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$5.5 Million Grant Keeps Maalaea Algae Plant On Track for 2014

Posted May 4, 2011, 12:59 PM HST Updated May 4, 2011, 03:10 PM HST

Cellana LLC is positioned to be the first algae company to ramp up to commercial deployment for a biofuel application in Hawaii. This commercial algae facility would also represent one of the first of its kind in the United States. Photo courtesy of Cellana.

By Sonia Isotov

Cellana LLC, a subsidiary of Hawaii-based HR BioPetroleum, will receive a $5.5 million grant from the U.S. Department of Agriculture, according to a joint statement released by Hawaii Senators Inouye, Senator Akaka, and Conresswoman Hirono today.

The grant will be used by Cellana LLC to produce affordable animal feed from marine algae in order to aid the large-scale production of feedstocks for biofuels, aquaculture and other animal feeds.

For the past several years, HR BioPetroleum has been evaluating sites in Hawaii to deploy a commercial-scale algae facility. In 2008, a memoranda of understanding was signed between Alexander & Baldwin, Inc., Hawaiian Electric Company and Maui Electric Company, subsidiaries of Hawaiian Electric Industries, Inc. to pursue joint development of a commercial algae facility on land adjacent to Maui Electric’s Ma’alaea power plant.

“With world oil prices rising, and Hawaii’s already high energy costs, Cellana is looking toward providing a commercially viable supply of renewable biofuel,” noted Martin Sabarsky, Cellana’s chief executive officer, in a statement released by Cellana yesterday. “It is a pioneering effort with tremendous potential, and we are now looking at 2014 for the construction and operation of this transformational facility on Maui.”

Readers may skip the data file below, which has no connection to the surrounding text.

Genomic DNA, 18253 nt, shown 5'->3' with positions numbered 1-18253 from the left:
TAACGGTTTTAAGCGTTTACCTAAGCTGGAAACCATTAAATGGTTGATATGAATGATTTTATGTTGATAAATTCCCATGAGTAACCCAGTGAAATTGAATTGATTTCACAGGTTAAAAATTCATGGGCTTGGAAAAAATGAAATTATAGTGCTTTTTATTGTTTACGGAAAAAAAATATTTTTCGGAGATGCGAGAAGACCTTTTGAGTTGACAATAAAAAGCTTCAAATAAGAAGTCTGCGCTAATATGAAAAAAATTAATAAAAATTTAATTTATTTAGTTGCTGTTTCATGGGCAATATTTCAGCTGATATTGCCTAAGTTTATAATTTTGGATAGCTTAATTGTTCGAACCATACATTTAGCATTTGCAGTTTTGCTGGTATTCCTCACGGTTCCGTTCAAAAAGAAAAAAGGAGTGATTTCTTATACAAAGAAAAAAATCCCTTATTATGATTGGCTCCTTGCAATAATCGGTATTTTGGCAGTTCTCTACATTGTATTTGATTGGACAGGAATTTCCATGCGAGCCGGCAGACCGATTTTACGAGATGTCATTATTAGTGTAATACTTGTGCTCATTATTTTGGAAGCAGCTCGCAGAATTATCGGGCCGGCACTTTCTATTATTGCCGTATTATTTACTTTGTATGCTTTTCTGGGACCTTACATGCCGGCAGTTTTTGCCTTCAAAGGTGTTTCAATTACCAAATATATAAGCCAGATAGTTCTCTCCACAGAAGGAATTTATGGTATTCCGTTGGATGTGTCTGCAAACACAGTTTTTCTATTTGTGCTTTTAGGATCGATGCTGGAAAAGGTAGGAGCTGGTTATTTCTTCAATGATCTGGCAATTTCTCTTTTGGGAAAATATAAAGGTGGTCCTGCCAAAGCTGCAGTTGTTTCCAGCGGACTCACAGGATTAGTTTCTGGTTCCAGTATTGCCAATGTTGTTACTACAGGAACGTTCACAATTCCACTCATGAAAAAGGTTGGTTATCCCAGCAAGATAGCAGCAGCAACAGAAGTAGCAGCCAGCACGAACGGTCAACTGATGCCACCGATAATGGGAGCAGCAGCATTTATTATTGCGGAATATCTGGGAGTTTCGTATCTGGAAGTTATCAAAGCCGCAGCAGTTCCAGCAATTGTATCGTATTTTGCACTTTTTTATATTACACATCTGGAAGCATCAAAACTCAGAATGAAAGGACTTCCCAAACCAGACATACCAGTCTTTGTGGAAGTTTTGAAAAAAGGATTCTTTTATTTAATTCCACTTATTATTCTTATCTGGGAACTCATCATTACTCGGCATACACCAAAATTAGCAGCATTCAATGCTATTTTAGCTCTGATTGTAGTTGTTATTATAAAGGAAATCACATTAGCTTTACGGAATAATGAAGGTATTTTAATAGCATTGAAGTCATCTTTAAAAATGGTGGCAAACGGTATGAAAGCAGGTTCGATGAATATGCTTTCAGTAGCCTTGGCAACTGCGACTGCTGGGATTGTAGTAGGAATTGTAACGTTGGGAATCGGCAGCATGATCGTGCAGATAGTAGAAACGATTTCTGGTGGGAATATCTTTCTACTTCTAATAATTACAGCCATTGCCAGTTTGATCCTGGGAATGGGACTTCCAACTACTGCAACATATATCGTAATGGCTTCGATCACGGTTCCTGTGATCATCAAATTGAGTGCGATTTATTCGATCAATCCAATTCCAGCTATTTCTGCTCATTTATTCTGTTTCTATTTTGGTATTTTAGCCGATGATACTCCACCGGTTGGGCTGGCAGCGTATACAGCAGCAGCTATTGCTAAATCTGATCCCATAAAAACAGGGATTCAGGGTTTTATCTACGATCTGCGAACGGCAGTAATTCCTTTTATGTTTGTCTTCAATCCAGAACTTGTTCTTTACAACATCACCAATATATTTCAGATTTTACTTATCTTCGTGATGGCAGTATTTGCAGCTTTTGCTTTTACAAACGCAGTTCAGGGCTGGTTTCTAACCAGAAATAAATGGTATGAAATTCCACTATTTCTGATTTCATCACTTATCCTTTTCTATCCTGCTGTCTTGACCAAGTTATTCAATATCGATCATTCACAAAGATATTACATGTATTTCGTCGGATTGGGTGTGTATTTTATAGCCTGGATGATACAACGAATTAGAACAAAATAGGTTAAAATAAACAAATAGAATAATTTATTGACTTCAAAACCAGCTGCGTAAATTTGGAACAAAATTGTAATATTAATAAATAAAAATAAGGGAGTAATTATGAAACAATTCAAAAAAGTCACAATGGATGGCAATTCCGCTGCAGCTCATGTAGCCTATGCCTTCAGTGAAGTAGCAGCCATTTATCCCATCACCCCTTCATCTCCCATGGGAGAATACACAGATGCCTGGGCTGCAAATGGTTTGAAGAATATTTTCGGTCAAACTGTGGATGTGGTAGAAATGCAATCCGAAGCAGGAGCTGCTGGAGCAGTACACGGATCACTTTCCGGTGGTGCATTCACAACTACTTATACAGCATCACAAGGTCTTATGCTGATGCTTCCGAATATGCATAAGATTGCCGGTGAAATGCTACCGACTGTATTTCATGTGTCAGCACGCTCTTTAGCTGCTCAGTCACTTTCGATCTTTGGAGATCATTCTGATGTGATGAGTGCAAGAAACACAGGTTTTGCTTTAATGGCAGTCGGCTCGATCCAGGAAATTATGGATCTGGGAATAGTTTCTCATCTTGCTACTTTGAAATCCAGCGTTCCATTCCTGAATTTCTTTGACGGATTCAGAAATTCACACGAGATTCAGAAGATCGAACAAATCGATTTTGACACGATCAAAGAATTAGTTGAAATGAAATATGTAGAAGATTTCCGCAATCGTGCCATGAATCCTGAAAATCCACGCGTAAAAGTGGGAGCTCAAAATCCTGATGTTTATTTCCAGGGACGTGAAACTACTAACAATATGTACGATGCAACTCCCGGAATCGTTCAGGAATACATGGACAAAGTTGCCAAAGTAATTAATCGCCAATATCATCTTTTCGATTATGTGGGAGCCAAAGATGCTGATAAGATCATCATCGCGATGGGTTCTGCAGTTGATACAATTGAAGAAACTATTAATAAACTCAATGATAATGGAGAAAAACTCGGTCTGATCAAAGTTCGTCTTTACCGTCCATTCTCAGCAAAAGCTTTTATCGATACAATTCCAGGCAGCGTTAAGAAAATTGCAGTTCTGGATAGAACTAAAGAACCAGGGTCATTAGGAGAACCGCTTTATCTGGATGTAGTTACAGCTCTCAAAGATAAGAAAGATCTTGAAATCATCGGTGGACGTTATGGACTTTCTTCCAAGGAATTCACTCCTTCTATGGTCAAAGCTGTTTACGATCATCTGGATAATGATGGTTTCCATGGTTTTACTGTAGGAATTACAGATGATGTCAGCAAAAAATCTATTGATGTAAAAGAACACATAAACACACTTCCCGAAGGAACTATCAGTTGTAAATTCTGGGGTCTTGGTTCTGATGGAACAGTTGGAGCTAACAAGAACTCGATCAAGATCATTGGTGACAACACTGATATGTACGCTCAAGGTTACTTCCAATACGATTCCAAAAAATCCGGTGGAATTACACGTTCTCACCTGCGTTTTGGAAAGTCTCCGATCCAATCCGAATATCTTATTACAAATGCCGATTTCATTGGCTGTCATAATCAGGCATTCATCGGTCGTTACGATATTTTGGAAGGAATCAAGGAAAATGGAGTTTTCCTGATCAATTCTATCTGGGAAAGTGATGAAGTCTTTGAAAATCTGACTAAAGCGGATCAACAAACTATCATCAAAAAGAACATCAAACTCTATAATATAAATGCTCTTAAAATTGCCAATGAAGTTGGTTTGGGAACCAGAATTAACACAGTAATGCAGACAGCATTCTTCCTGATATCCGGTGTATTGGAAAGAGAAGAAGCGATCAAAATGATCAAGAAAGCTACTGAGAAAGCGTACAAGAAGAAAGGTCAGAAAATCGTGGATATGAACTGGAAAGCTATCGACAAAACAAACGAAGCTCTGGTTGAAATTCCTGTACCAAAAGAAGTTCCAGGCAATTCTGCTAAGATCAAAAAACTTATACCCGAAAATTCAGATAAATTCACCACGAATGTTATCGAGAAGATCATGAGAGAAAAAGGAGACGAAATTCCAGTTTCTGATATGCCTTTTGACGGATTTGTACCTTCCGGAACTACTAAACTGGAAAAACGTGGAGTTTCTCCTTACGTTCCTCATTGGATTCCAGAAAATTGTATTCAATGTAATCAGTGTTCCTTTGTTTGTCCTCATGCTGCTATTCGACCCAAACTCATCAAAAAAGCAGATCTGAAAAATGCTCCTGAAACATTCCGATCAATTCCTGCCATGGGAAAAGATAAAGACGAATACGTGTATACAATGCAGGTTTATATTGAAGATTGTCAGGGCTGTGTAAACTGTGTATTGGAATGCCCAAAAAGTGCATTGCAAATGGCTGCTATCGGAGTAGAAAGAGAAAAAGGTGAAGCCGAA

The company says that all critical elements of the company’s algae cultivation technology have been demonstrated at the company’s six acre facility in Kona and will be incorporated at the company’s first commercial plant in Maalaea, Maui.

“In Hawaii there is tremendous potential to research, develop and implement new and forms of biofuel and sustainable food supplies,” said Senator Inouye. “I would like to laud Cellana’s efforts to move Hawaii away from the use of imported fossil fuels while developing innovative new products from one of our most readily available resources.”

“With great potential to be a sustainable source for biofuel production, this technology is well-suited to our state’s location and expertise,” said Senator Akaka.

“Cellana has won a grant that will address one of the most limiting factors affecting local chicken, pig, dairy, and aquaculture production—the availability of affordable feed. The cost of importing feed has led to the closure of a number of poultry and dairy operations in Hawaii. Cellana is a forward-looking company focused on both Hawaii’s energy and food security needs. I commend and congratulate them,” said Congresswoman Mazie Hirono.


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